The Slave’s Friend, #8 (1835)

For something not trying to be, The Slave’s Friend is remarkably difficult to find. The magazine — published by the American Anti-Slavery Society — had a spotty distribution: few were sold, but copies were mailed to selected individuals or scattered through public places to be read. In fact, on the cover of this issue is written, “Read + Circulate,” indicating, perhaps, that this was one of the issues cast upon the waters of early-19th-century American society. (See John R. Edson’s essay on the magazine in Children’s Periodicals of the United States for more information.) The magazine was microfilmed in 1978 by Greenwood Press.

This monthly magazine contained poetry and articles that were pro-Christianity and anti-slavery, with two woodcuts per issue. Illustrations are fairly generic: the first illustration, for “The Afflicted Mother” resembles one of the standard abolitionist images, “Am I Not a Woman and a Sister?” The magazine is an inviting little pocketful, 4.5 by 2.75 inches. Two page numbers on each page indicate that each volume was continuously paginated.

The front cover for 1835 featured a white man teaching young black boys to read.

[cover p. 2; inside front cover]


[From a West India Newspaper.]

Take notice, That I shall put up to public sale, at Harty’s Tavern, on Monday, the 16th day of January next, between the hours of 10 and 12 o’clock in the forenoon, a PONY, a BLACK COLT, a HE MULE, a HE ASS, and the following NEGROES.

Flora, a field-negro, aged 13 years, [sic]

George, a field-negro, aged 45 years.

Ann, a field-negro, aged 26 years.

Eliza, (Ann’s daughter,) aged 8 years.

Henry, (Ann’s son,) aged 4 years.

Nicholas, (Ann’s son,) aged 1 years.

Morrice, (Ann’s son,) aged 2 years.

JOHN HEWER, Auctioneer.

Look into the newspapers, printed in the slave states, and you will see many advertisements similar to the above.—How singular it seems to us, who live in free States, to see men, women, children and cattle, advertised to be sold in this way! How strange it must look to people in other lands!! And what must God think of it!!!

[p. 1]


illus of a slave woman, praying


See that afflicted mother! She is almost broken-hearted. Her husband and children have been torn from her; and her wrists and ancles are fastened with a chain. She has no one to go to now, to tell her sorrows, but God. Ah, she has thought of that. Look, she has

p. 2

knelt down in prayer. She prays to her Father in heaven. I dare say she is a Christian, and that she knows how to pray, and that God will hear her prayer. Jesus said, “ask, and it shall be given you; seek, and ye shall find; knock, and it shall be opened unto you.”

In the thirty-first chapter of Jeremiah, fifteenth verse, we read, “A voice was heard in Ramah, lamentation and bitter weeping; Rachel, weeping for her children, refused to be comforted for her children, because they were not.” So in the United States, there are thousands of wretched mothers who weep and cry bitterly, because their dear babes are taken from them, never to see them any more. They can find no comfort but in going to God in prayer. He feels for them, and pities them. Oh that Christians, all over the land, would remember the poor mother when they pray. And remember their poor children too, who are driven like beasts by the slave-driver, with his cruel whip.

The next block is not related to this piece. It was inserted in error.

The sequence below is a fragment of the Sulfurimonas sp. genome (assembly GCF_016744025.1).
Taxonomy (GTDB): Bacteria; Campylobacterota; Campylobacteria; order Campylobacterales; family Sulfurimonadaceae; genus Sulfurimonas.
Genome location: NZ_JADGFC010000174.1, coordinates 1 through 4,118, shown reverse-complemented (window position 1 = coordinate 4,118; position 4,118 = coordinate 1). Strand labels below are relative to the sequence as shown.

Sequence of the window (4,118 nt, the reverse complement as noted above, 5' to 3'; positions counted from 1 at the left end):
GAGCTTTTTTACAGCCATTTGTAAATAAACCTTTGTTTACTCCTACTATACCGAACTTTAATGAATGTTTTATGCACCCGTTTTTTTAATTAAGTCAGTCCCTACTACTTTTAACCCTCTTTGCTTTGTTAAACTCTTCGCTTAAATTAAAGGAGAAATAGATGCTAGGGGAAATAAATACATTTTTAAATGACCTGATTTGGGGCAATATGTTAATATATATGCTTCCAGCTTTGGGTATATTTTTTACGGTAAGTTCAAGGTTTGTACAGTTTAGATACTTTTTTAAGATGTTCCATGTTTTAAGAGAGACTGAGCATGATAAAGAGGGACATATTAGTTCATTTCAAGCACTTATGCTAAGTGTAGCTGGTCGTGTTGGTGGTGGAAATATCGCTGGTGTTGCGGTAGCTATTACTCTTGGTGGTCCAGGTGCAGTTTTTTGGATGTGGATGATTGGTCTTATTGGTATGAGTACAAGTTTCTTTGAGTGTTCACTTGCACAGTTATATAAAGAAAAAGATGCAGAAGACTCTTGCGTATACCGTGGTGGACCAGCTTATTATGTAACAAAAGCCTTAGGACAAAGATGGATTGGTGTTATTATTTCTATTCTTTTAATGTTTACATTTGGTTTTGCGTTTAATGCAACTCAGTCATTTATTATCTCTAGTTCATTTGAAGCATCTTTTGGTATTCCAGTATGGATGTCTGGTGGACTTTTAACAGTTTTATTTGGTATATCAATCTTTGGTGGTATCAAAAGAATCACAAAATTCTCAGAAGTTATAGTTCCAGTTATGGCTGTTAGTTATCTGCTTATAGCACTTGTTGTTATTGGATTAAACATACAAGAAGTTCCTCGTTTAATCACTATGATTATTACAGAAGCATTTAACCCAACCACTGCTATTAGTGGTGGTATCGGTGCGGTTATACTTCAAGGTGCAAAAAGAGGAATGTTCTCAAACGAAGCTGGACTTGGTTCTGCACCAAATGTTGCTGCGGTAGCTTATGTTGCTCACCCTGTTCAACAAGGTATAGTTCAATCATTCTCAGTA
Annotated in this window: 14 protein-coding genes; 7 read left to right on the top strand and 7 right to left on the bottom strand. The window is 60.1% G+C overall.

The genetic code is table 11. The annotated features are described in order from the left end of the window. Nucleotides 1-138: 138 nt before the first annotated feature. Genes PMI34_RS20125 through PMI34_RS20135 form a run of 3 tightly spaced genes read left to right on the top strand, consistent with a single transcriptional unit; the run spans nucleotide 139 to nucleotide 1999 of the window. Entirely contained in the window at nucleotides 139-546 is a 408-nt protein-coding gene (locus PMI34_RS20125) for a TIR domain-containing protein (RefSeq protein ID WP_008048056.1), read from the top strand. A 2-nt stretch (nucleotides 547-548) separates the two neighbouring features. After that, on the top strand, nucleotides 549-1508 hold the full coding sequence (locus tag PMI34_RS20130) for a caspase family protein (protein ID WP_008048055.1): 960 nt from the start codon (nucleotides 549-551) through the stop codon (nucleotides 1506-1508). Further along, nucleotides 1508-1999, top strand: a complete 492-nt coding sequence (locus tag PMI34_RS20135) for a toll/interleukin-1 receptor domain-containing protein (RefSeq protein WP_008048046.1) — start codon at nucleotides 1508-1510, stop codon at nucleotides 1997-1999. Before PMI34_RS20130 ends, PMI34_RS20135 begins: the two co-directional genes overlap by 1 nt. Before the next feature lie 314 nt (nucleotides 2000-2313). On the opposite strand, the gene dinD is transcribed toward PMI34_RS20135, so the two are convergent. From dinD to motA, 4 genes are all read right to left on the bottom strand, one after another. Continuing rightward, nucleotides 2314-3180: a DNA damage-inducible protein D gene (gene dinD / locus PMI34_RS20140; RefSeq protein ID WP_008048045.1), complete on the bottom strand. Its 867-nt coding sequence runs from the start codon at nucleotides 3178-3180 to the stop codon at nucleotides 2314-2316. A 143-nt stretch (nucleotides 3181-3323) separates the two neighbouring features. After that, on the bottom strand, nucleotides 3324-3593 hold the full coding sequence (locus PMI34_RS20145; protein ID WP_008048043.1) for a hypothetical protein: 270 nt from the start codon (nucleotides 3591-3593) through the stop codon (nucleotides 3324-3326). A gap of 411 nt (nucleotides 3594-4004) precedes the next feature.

p. 3


“Father,” said little Andrew, “that gentleman who prayed at our house this morning, asked God that abolitionists might be meek, very meek. Will you please to tell me what he meant? I do not know precisely.” His father told him it meant, mild of temper. When enemies slander, tell lies, and abuse, “Meekness” is, not being easily provoked. Moses is said to have been “very meek above all men.” The Israelites tried his feelings very much; but, except in one or two cases, he did not get in a passion, or lose his temper. Jesus said, “Blessed are the meek! for they shall inherit the earth.” That is, happy are the meek, for they will have more true comfort on earth than other persons.

The Lord takes pleasure in the just,

Whom sinners treat with scorn,

The meek, that lie despised in dust,

Salvation shall adorn.

p. 4


David. Who was Æsop, dear father?

Mr. Snow. He wrote Æsop’s Fables, that you love so much to read.

David. I know that, sir, but where was he born, and who was he?

Mr. Snow. He was born in Asia, nearly 600 years before Christ. He was deformed, and a slave. His nose was flat, his lips were thick, and his skin was dark. He used to say, when any one asked him where he was born, “I am a negro.” (See Æsop’s Life.]

David. Æsop a slave, father! I did not know that before.

Mr. Snow. He was, my son. But he had a fine mind; one of his masters had him taught Greek. And Æsop told one he must not look at the color of his skin, but at his mind.

David. That was a very pretty remark, wasn’t it, papa? It seems then they let slaves learn to read in old times.

Mr. Snow. Yes, no slaves but American slaves have been denied books.

p. 5

How I blush for America! Æsop composed his fables to soften the hardship of being a slave. Learning did not hurt him, you see; and it will not hurt any one. On the cover of the Slave’s Friend, it is said, The lips of the wise disperse knowledge. This is from the Bible. This precious book says also, Fools hate knowledge.



“I cannot, cannot wash it off,”

Said the little colored boy,

Whose countenance ne’er shone

With the beaming light of joy—

“I went down to the river’s side,

While master’s people slept,

But I could not, could not wash it off,”

Said the colored boy, and wept.

He looked upon his master’s child,

And thought with what delight

’Twould fill his little breaking heart,

Were his brow so pure and white;

And softly to the river’s brink